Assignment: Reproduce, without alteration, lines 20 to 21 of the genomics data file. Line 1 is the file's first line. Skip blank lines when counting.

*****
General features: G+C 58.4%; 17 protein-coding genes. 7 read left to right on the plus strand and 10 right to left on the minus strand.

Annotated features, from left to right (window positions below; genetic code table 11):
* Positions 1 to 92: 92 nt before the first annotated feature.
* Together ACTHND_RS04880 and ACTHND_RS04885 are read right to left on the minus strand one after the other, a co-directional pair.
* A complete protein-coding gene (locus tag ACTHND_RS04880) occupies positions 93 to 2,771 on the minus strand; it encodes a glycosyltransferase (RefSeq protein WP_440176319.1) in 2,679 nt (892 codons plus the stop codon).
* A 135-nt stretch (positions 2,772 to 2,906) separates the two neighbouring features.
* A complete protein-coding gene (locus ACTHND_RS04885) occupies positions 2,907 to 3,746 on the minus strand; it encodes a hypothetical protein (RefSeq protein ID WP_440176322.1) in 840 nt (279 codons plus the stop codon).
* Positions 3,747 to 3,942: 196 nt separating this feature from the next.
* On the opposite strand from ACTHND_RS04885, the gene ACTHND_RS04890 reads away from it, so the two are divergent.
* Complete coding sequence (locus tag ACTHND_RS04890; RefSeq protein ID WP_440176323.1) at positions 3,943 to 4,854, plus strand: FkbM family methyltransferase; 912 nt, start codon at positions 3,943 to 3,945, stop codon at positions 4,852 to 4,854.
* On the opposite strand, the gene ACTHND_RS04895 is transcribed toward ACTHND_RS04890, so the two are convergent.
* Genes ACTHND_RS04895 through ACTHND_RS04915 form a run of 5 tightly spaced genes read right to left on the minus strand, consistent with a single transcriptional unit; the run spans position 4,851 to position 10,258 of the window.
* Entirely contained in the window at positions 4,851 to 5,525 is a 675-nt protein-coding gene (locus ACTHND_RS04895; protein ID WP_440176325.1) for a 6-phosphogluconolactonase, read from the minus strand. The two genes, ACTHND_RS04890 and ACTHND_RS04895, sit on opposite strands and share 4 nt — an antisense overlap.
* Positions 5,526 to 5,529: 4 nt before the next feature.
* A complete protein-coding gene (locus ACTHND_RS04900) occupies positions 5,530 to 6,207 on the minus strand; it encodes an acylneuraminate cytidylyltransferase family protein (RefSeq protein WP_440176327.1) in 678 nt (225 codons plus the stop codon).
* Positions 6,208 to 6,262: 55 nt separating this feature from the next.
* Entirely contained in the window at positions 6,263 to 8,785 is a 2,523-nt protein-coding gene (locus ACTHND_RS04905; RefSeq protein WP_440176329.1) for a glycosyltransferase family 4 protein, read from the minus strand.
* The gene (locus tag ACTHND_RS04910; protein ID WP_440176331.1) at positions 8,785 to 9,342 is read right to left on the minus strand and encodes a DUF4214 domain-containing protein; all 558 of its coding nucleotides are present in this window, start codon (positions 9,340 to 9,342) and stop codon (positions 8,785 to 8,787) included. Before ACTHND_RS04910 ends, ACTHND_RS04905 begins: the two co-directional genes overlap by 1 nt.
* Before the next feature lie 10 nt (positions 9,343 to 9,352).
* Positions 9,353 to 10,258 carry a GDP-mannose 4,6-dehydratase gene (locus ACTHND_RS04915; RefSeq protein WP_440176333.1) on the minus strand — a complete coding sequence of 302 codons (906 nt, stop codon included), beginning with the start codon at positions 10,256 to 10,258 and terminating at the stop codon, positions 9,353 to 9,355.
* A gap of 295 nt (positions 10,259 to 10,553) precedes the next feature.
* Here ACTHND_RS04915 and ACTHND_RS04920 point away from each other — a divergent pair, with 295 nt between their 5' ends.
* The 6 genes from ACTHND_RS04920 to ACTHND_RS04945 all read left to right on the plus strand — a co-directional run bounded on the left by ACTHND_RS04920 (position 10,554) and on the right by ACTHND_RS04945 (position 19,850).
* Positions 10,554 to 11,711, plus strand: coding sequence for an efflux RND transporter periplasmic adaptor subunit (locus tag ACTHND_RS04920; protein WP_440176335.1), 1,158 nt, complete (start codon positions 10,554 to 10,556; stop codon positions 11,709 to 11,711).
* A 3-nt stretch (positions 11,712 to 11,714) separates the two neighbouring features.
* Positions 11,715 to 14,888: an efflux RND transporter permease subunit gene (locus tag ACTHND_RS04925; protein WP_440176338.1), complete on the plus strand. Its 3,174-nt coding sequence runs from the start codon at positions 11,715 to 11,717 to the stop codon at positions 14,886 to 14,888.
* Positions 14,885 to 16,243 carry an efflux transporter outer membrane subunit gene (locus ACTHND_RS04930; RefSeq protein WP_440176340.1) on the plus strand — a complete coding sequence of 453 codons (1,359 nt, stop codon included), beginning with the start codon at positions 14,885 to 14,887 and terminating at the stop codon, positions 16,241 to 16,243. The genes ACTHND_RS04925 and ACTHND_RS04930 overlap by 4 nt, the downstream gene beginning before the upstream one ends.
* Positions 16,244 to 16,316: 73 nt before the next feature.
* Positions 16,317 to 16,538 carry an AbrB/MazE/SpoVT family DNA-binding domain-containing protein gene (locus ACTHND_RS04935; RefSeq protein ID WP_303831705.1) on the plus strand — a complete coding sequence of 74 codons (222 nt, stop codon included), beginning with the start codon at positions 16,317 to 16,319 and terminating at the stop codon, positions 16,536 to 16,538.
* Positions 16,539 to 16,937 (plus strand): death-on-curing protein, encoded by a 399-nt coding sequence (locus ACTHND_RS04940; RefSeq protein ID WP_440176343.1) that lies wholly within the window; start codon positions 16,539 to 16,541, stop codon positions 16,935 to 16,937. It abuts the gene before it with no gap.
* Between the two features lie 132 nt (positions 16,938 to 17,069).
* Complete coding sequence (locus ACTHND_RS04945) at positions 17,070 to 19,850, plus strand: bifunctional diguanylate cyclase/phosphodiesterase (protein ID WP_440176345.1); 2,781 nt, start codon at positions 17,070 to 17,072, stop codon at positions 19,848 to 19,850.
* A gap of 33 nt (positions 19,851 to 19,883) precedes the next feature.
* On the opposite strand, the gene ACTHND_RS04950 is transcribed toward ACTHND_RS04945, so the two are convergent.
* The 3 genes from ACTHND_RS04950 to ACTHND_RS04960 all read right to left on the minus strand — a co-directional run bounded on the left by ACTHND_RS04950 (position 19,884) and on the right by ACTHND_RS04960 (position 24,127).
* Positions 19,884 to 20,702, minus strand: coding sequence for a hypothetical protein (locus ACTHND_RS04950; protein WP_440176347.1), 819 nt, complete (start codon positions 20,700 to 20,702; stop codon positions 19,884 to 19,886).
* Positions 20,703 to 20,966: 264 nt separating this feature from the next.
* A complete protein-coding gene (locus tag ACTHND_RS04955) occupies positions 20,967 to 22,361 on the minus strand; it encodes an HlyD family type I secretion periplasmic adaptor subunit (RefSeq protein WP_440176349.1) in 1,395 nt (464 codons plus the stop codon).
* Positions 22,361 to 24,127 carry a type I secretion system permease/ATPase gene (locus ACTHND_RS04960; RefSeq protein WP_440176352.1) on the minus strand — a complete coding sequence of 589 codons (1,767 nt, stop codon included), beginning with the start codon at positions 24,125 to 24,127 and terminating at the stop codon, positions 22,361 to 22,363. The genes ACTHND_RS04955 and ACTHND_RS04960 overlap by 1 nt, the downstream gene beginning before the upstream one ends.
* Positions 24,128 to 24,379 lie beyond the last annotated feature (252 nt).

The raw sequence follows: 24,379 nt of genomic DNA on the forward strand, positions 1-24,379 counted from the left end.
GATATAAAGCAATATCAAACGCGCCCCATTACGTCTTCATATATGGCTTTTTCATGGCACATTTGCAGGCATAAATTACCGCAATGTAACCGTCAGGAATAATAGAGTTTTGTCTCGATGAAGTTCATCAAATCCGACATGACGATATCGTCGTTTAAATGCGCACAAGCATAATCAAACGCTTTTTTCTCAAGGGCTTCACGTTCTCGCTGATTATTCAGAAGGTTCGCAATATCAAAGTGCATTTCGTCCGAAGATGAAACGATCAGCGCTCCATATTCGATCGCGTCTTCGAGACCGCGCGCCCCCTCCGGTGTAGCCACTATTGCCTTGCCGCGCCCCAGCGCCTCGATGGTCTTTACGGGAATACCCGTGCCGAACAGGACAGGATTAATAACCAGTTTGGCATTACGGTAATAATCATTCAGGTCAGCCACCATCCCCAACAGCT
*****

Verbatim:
* Positions 9,353 to 10,258 carry a GDP-mannose 4,6-dehydratase gene (locus ACTHND_RS04915; RefSeq protein WP_440176333.1) on the minus strand — a complete coding sequence of 302 codons (906 nt, stop codon included), beginning with the start codon at positions 10,256 to 10,258 and terminating at the stop codon, positions 9,353 to 9,355.
* A gap of 295 nt (positions 10,259 to 10,553) precedes the next feature.